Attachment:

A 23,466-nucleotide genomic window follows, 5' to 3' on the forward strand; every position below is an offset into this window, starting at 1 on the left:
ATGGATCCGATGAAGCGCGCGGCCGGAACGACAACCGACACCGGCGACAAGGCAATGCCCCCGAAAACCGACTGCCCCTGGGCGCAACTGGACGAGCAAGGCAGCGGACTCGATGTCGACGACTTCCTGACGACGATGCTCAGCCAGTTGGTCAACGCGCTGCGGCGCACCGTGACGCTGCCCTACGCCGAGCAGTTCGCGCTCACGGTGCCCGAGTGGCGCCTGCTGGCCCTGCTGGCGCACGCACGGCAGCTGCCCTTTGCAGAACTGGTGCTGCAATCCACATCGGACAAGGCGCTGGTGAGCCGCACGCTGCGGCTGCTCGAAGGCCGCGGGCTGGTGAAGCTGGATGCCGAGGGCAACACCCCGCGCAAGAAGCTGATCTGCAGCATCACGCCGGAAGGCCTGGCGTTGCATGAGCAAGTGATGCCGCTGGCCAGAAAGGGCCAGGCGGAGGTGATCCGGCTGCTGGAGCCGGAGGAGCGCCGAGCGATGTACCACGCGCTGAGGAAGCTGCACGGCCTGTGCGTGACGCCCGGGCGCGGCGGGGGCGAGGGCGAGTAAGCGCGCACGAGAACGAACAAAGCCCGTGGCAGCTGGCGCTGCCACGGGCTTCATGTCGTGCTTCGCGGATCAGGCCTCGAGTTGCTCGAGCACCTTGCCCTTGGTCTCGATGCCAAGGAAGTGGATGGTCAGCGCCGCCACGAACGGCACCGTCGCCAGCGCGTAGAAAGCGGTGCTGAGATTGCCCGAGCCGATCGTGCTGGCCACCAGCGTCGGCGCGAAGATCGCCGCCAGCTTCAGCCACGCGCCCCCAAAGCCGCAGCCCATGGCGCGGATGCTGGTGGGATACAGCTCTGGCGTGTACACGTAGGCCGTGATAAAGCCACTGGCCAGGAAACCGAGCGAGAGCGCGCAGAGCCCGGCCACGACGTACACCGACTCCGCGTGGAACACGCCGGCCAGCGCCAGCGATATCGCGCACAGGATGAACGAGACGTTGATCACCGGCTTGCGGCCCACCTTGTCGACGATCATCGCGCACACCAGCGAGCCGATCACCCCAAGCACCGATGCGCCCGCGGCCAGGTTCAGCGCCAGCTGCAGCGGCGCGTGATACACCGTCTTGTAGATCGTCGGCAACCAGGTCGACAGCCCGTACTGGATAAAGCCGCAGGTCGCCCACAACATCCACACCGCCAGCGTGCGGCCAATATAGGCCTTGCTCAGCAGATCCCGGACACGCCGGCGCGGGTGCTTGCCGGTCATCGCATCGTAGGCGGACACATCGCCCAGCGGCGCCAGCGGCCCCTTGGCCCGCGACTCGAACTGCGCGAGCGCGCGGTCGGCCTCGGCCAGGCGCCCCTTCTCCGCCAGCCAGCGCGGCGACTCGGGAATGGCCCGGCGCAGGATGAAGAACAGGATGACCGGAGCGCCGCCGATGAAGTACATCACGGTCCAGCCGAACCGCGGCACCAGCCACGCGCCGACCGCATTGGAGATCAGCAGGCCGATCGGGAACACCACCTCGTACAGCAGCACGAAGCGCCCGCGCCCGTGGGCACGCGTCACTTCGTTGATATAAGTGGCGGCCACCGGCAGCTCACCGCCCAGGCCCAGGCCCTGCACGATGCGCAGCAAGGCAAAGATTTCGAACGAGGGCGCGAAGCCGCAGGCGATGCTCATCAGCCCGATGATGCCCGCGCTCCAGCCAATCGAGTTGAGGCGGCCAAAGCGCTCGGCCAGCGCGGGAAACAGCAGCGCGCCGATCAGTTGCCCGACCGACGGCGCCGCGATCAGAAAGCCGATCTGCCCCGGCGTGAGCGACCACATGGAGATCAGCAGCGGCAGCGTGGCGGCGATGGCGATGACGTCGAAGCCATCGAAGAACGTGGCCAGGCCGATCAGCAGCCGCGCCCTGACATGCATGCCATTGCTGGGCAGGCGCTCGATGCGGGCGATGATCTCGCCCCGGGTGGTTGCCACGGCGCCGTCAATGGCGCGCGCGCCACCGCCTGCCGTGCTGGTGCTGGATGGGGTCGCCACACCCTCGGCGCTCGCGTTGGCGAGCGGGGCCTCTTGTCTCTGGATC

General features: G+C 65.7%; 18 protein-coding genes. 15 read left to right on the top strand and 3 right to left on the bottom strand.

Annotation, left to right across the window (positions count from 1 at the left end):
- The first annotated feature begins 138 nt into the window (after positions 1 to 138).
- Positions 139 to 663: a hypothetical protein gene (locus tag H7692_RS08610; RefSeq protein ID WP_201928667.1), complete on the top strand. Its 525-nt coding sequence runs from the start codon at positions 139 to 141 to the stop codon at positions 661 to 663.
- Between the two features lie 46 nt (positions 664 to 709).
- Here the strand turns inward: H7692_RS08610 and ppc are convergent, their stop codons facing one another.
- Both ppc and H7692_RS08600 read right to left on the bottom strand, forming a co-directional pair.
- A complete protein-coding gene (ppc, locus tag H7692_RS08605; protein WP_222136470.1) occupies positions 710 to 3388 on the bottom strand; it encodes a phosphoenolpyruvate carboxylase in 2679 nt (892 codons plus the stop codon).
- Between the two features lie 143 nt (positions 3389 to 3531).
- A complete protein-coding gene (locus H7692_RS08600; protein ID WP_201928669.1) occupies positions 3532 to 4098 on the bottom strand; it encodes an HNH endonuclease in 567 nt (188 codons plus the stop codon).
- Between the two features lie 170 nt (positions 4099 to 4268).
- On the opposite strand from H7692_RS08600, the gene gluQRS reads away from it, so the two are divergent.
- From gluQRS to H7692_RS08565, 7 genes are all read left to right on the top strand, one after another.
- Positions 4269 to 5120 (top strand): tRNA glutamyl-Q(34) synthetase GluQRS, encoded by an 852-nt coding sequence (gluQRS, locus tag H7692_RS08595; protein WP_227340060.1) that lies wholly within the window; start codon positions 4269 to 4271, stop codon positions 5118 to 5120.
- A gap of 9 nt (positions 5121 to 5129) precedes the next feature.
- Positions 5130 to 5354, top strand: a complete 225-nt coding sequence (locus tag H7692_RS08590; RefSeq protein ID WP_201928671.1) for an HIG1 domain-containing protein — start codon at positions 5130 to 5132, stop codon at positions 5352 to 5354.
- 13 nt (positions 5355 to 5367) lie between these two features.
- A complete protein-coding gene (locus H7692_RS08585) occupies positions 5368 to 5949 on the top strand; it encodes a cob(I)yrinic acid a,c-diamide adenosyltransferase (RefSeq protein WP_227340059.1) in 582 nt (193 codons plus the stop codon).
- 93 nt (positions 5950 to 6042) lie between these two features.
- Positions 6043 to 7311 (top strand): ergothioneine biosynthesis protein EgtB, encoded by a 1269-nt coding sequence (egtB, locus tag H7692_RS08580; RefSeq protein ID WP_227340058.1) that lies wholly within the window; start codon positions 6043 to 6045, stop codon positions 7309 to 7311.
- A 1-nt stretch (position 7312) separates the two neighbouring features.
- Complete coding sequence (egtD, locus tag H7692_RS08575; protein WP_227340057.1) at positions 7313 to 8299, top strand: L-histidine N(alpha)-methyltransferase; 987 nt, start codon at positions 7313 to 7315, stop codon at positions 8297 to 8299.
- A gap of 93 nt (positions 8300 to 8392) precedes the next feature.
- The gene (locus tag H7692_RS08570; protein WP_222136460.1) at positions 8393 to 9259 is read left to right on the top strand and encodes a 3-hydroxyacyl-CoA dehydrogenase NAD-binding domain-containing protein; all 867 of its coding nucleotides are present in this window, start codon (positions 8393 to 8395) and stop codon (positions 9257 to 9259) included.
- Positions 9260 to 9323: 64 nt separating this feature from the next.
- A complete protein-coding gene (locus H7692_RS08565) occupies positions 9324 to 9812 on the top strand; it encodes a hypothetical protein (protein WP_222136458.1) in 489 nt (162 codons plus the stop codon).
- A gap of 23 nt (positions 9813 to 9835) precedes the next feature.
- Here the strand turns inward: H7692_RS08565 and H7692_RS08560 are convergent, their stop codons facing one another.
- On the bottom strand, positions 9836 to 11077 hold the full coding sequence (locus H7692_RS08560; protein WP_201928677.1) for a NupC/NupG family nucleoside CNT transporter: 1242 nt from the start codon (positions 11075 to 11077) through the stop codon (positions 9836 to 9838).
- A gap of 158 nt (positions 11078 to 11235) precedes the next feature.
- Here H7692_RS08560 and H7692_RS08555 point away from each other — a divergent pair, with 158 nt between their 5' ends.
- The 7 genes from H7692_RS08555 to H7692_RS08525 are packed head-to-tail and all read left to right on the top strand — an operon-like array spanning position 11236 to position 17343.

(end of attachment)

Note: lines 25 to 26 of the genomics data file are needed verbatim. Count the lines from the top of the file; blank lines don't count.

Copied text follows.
- A gap of 93 nt (positions 8300 to 8392) precedes the next feature.
- The gene (locus tag H7692_RS08570; protein WP_222136460.1) at positions 8393 to 9259 is read left to right on the top strand and encodes a 3-hydroxyacyl-CoA dehydrogenase NAD-binding domain-containing protein; all 867 of its coding nucleotides are present in this window, start codon (positions 8393 to 8395) and stop codon (positions 9257 to 9259) included.